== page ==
This article will feature in issue 37: Oppression and Resistance
The oppression and mass killing of the Communist Party of Indonesia (PKI) in 1965 – 1966 occurred due to the threat they posed to both western, and Suharto’s, intentions in the region. The suppression of the PKI occurred between 1965-1966, and saw communists executed by both the military and the general public. This public purging of communism was instigated through a mass propaganda campaign by the military, following the September 30th Movement. The movement saw communist leaders kidnap and eventually execute six military officials. The removal of communists benefitted both western interests and Suharto.
The oppression of the PKI benefitted the west by ensuring a capitalist ally in Southeast Asia. The Cold War divided the world into two spheres, communist and capitalist. Indonesia only gained independence in the late 1940s, and was influenced by both America and the USSR. This influence was exerted both economically through financial aid and politically, providing legitimacy and backing in intergovernmental organisations. Indeed, these spheres of influence enabled proxy warfare between both the USA and USSR to occur. Through creating an alliance with Indonesia, the USA ensured hegemony within the region. This hegemony acted to limit USSR and Chinese power. The success of communist and socialist regimes within the region, such as China and Vietnam, threatened western global hegemony. The mass killing of communists partially removed this threat in Indonesia. The oppression of the PKI exemplifies the extent of western power globally, and their desire for regional hegemony.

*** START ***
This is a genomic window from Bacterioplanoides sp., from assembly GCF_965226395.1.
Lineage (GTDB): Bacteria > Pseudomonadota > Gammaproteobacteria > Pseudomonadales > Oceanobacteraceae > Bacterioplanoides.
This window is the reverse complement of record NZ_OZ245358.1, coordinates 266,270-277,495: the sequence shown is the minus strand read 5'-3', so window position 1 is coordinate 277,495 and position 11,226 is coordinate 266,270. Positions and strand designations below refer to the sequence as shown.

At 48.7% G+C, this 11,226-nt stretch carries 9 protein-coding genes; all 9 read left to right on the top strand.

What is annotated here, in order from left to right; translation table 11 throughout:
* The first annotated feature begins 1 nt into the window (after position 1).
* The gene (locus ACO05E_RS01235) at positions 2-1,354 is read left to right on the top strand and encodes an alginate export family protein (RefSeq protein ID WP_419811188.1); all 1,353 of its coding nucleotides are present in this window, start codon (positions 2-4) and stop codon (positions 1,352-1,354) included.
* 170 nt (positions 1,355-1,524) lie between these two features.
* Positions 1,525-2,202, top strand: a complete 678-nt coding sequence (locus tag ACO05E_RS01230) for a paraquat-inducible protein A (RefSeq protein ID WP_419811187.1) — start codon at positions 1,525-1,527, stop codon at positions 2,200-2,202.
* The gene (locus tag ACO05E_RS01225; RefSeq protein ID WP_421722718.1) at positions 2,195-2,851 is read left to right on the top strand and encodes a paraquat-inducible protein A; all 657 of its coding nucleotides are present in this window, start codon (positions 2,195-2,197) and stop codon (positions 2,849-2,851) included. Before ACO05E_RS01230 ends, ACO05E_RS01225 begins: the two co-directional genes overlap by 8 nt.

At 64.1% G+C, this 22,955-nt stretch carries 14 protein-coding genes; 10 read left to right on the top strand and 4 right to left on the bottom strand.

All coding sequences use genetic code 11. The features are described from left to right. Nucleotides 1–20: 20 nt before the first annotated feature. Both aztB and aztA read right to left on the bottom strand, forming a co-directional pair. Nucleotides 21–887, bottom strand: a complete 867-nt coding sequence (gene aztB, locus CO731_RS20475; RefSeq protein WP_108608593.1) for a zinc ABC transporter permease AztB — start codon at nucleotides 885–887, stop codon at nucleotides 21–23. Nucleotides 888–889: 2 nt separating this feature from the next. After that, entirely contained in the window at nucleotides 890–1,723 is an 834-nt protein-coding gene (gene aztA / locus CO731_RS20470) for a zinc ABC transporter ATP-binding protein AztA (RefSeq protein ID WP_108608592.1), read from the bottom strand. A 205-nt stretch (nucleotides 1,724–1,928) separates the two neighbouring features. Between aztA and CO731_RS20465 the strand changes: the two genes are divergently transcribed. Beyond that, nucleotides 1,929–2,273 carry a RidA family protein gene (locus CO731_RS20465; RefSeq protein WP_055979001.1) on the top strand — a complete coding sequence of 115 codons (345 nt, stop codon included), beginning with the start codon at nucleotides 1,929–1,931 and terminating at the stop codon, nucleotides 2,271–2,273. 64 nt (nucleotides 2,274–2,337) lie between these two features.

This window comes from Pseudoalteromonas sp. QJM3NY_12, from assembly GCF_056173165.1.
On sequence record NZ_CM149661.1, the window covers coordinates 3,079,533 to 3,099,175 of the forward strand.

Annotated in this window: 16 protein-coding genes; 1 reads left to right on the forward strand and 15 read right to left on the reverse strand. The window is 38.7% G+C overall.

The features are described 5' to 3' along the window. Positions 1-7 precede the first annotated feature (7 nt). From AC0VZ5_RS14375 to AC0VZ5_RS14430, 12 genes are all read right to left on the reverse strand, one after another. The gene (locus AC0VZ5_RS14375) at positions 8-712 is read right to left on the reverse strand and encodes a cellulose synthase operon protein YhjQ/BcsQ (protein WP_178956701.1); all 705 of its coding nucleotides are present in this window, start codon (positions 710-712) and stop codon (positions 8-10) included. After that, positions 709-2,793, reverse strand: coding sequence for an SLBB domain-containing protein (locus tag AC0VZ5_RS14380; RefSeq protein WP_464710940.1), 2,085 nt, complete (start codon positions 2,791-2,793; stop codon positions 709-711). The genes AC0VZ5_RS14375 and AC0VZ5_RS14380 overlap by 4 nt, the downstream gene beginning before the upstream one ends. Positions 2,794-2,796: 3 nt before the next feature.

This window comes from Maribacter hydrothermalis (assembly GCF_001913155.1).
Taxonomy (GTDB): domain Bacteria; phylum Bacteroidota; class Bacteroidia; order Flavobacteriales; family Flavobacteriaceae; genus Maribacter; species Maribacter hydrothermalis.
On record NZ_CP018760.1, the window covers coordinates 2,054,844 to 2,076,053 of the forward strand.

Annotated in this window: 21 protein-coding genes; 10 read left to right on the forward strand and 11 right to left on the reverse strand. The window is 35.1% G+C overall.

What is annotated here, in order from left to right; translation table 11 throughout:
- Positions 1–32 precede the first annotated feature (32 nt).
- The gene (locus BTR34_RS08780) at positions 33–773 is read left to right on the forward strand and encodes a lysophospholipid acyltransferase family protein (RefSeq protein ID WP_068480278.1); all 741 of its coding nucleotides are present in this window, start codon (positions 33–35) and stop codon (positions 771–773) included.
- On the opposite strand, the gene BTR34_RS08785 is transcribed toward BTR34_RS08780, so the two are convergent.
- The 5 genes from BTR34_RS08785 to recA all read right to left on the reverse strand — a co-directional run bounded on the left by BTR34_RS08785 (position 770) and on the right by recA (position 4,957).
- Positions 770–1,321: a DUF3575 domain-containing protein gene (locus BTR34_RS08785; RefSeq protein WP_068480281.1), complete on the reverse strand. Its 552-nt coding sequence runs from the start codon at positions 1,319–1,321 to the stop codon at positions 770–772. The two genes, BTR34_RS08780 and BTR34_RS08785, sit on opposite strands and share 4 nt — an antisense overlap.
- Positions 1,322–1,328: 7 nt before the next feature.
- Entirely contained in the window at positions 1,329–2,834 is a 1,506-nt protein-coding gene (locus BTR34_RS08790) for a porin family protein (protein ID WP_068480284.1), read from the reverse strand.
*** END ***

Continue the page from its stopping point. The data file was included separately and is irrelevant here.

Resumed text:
The suppression of communism also benefited the local government and Suharto. The PKI group acted as an umbrella organisation, with support extending into different social groups. Female liberation, agricultural associations, youth programmes, all subscribed to communism. This huge base was demonstrated in the 1955 election, where they received sixteen percent of the national vote. This concentration of power posed a threat to the Suharto regime. This regime was young, in a nation divided with a plethora of problems. The September 30th Movement was the starting point for changing public attitudes towards communism. Through a widespread propaganda campaign, the military began most communists. The military campaign also included forced conscription. Estimates place the number of those killed at above 500,000. Through this, the Indonesian government bred complicity. This complicity saw citizens unable to oppose the government through fear of repercussions of their actions. The removal of communists secured governmental power through eliminating opposition.
To conclude, the suppression of communists in Indonesia was the result of both local and western intentions within the region. The west used Indonesia to extend hegemony in the region during the Cold War. The removal of communists protected western influence and sent a message to the wider communist threat. Local governments removed opposition to ensure their political authority in the region.
By Ellie Thompson